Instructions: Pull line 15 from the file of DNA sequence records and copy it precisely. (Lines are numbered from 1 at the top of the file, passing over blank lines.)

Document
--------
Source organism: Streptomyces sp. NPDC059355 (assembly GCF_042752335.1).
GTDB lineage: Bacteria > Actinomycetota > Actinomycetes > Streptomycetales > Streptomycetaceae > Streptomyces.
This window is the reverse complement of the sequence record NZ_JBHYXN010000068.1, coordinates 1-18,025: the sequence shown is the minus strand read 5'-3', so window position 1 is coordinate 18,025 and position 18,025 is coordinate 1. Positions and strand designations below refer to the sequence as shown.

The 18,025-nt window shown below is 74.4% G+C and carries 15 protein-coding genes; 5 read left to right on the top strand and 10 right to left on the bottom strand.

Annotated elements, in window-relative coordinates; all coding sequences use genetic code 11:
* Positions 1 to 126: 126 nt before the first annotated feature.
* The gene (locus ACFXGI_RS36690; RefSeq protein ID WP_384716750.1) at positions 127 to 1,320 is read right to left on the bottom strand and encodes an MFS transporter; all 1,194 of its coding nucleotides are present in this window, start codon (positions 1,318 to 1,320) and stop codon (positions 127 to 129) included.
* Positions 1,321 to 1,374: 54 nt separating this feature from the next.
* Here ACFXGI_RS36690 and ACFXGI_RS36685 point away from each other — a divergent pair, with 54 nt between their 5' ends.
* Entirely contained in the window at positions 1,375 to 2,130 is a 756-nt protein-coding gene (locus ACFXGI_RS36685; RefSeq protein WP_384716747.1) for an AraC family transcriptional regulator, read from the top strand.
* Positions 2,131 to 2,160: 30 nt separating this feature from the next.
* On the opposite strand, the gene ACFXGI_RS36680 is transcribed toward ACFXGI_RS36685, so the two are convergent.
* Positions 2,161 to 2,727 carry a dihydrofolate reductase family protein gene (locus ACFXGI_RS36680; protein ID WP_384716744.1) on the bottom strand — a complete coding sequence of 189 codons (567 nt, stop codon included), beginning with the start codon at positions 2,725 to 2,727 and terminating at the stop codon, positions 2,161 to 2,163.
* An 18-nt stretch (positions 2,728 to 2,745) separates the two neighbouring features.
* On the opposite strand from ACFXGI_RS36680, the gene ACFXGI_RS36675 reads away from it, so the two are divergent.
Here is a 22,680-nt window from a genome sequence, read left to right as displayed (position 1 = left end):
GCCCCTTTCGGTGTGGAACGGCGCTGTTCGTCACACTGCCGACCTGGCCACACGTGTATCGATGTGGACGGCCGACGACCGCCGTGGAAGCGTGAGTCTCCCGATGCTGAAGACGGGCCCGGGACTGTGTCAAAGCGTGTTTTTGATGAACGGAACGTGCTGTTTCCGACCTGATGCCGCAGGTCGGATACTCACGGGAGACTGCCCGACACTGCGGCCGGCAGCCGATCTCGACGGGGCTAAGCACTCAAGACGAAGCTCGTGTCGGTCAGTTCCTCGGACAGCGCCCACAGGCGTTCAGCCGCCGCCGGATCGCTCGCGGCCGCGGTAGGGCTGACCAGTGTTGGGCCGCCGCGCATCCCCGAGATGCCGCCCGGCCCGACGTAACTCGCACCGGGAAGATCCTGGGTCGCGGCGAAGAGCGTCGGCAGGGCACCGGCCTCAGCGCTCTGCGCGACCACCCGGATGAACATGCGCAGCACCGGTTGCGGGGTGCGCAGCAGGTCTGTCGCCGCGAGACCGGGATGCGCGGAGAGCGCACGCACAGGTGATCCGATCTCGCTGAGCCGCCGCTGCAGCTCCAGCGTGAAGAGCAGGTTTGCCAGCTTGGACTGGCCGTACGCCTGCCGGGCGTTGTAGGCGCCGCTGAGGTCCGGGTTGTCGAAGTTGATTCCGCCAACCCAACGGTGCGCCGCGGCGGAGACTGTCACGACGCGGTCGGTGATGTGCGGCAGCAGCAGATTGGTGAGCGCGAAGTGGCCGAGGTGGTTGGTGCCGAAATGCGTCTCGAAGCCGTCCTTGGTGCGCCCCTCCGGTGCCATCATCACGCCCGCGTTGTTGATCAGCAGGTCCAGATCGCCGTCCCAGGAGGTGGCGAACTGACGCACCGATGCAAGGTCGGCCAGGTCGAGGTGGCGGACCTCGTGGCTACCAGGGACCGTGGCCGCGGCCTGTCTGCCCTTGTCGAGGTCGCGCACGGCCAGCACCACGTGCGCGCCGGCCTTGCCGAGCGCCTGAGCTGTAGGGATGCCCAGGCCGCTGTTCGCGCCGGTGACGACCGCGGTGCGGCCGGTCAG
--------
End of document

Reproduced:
* On the opposite strand from ACFXGI_RS36680, the gene ACFXGI_RS36675 reads away from it, so the two are divergent.